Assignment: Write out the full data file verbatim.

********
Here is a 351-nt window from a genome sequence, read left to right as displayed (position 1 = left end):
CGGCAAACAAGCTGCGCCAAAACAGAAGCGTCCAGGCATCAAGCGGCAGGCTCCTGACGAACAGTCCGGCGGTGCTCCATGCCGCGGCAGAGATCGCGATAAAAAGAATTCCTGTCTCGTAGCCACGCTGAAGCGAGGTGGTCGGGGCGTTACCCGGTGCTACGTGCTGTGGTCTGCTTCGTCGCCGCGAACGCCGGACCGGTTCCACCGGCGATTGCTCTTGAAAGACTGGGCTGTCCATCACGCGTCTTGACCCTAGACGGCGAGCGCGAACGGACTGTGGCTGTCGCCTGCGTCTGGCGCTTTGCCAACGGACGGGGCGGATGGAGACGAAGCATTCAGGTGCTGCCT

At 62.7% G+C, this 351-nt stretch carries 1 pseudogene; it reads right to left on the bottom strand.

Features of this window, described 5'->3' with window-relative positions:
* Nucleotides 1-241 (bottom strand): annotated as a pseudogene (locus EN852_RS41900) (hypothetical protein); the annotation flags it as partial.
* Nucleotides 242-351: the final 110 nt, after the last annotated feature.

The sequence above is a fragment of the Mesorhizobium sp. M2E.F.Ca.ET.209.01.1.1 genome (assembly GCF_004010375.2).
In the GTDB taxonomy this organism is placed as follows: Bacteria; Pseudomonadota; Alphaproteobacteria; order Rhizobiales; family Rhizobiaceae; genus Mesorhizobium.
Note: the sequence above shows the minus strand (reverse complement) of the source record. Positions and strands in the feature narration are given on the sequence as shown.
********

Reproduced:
Here is a 351-nt window from a genome sequence, read left to right as displayed (position 1 = left end):
CGGCAAACAAGCTGCGCCAAAACAGAAGCGTCCAGGCATCAAGCGGCAGGCTCCTGACGAACAGTCCGGCGGTGCTCCATGCCGCGGCAGAGATCGCGATAAAAAGAATTCCTGTCTCGTAGCCACGCTGAAGCGAGGTGGTCGGGGCGTTACCCGGTGCTACGTGCTGTGGTCTGCTTCGTCGCCGCGAACGCCGGACCGGTTCCACCGGCGATTGCTCTTGAAAGACTGGGCTGTCCATCACGCGTCTTGACCCTAGACGGCGAGCGCGAACGGACTGTGGCTGTCGCCTGCGTCTGGCGCTTTGCCAACGGACGGGGCGGATGGAGACGAAGCATTCAGGTGCTGCCT

At 62.7% G+C, this 351-nt stretch carries 1 pseudogene; it reads right to left on the bottom strand.

Features of this window, described 5'->3' with window-relative positions:
* Nucleotides 1-241 (bottom strand): annotated as a pseudogene (locus EN852_RS41900) (hypothetical protein); the annotation flags it as partial.
* Nucleotides 242-351: the final 110 nt, after the last annotated feature.

The sequence above is a fragment of the Mesorhizobium sp. M2E.F.Ca.ET.209.01.1.1 genome (assembly GCF_004010375.2).
In the GTDB taxonomy this organism is placed as follows: Bacteria; Pseudomonadota; Alphaproteobacteria; order Rhizobiales; family Rhizobiaceae; genus Mesorhizobium.
Note: the sequence above shows the minus strand (reverse complement) of the source record. Positions and strands in the feature narration are given on the sequence as shown.